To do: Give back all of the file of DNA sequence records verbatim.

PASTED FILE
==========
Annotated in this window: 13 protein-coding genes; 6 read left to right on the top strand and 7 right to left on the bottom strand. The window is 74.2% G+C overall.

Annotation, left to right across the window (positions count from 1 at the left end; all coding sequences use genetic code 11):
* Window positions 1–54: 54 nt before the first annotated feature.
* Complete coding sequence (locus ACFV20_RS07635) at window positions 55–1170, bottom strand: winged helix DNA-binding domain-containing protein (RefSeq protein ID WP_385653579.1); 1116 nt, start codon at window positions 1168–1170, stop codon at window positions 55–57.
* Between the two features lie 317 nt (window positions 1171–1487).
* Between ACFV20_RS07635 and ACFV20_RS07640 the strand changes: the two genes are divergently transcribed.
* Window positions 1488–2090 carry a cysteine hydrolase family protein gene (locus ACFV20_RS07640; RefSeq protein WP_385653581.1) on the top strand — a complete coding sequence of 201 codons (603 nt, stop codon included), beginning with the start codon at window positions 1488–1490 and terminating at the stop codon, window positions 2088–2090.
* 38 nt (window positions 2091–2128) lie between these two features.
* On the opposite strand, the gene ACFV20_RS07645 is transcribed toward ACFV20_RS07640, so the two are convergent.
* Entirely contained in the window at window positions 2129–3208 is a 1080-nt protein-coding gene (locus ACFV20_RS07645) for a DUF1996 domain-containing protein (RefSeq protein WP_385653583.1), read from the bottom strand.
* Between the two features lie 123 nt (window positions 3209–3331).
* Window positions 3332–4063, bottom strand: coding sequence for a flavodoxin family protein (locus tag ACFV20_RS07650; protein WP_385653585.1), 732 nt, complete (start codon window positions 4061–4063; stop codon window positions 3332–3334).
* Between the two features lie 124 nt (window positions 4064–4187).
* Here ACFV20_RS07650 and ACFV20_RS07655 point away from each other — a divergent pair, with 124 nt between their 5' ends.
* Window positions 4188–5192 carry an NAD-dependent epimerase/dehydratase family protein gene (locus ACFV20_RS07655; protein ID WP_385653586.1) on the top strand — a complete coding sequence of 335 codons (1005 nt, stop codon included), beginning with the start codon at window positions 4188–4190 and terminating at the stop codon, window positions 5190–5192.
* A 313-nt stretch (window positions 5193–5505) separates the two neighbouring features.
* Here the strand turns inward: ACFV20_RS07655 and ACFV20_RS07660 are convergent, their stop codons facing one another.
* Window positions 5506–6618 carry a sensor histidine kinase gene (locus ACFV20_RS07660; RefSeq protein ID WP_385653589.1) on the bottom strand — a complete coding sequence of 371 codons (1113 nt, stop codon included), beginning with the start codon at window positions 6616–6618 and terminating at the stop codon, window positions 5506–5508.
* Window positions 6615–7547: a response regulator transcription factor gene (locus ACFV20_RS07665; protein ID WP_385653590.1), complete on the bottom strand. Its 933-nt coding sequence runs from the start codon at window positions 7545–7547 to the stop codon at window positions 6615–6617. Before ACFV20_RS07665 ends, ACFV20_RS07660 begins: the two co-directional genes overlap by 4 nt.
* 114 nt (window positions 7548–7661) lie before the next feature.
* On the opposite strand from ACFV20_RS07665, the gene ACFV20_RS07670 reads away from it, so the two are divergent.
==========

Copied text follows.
Annotated in this window: 13 protein-coding genes; 6 read left to right on the top strand and 7 right to left on the bottom strand. The window is 74.2% G+C overall.

Annotation, left to right across the window (positions count from 1 at the left end; all coding sequences use genetic code 11):
* Window positions 1–54: 54 nt before the first annotated feature.
* Complete coding sequence (locus ACFV20_RS07635) at window positions 55–1170, bottom strand: winged helix DNA-binding domain-containing protein (RefSeq protein ID WP_385653579.1); 1116 nt, start codon at window positions 1168–1170, stop codon at window positions 55–57.
* Between the two features lie 317 nt (window positions 1171–1487).
* Between ACFV20_RS07635 and ACFV20_RS07640 the strand changes: the two genes are divergently transcribed.
* Window positions 1488–2090 carry a cysteine hydrolase family protein gene (locus ACFV20_RS07640; RefSeq protein WP_385653581.1) on the top strand — a complete coding sequence of 201 codons (603 nt, stop codon included), beginning with the start codon at window positions 1488–1490 and terminating at the stop codon, window positions 2088–2090.
* 38 nt (window positions 2091–2128) lie between these two features.
* On the opposite strand, the gene ACFV20_RS07645 is transcribed toward ACFV20_RS07640, so the two are convergent.
* Entirely contained in the window at window positions 2129–3208 is a 1080-nt protein-coding gene (locus ACFV20_RS07645) for a DUF1996 domain-containing protein (RefSeq protein WP_385653583.1), read from the bottom strand.
* Between the two features lie 123 nt (window positions 3209–3331).
* Window positions 3332–4063, bottom strand: coding sequence for a flavodoxin family protein (locus tag ACFV20_RS07650; protein WP_385653585.1), 732 nt, complete (start codon window positions 4061–4063; stop codon window positions 3332–3334).
* Between the two features lie 124 nt (window positions 4064–4187).
* Here ACFV20_RS07650 and ACFV20_RS07655 point away from each other — a divergent pair, with 124 nt between their 5' ends.
* Window positions 4188–5192 carry an NAD-dependent epimerase/dehydratase family protein gene (locus ACFV20_RS07655; protein ID WP_385653586.1) on the top strand — a complete coding sequence of 335 codons (1005 nt, stop codon included), beginning with the start codon at window positions 4188–4190 and terminating at the stop codon, window positions 5190–5192.
* A 313-nt stretch (window positions 5193–5505) separates the two neighbouring features.
* Here the strand turns inward: ACFV20_RS07655 and ACFV20_RS07660 are convergent, their stop codons facing one another.
* Window positions 5506–6618 carry a sensor histidine kinase gene (locus ACFV20_RS07660; RefSeq protein ID WP_385653589.1) on the bottom strand — a complete coding sequence of 371 codons (1113 nt, stop codon included), beginning with the start codon at window positions 6616–6618 and terminating at the stop codon, window positions 5506–5508.
* Window positions 6615–7547: a response regulator transcription factor gene (locus ACFV20_RS07665; protein ID WP_385653590.1), complete on the bottom strand. Its 933-nt coding sequence runs from the start codon at window positions 7545–7547 to the stop codon at window positions 6615–6617. Before ACFV20_RS07665 ends, ACFV20_RS07660 begins: the two co-directional genes overlap by 4 nt.
* 114 nt (window positions 7548–7661) lie before the next feature.
* On the opposite strand from ACFV20_RS07665, the gene ACFV20_RS07670 reads away from it, so the two are divergent.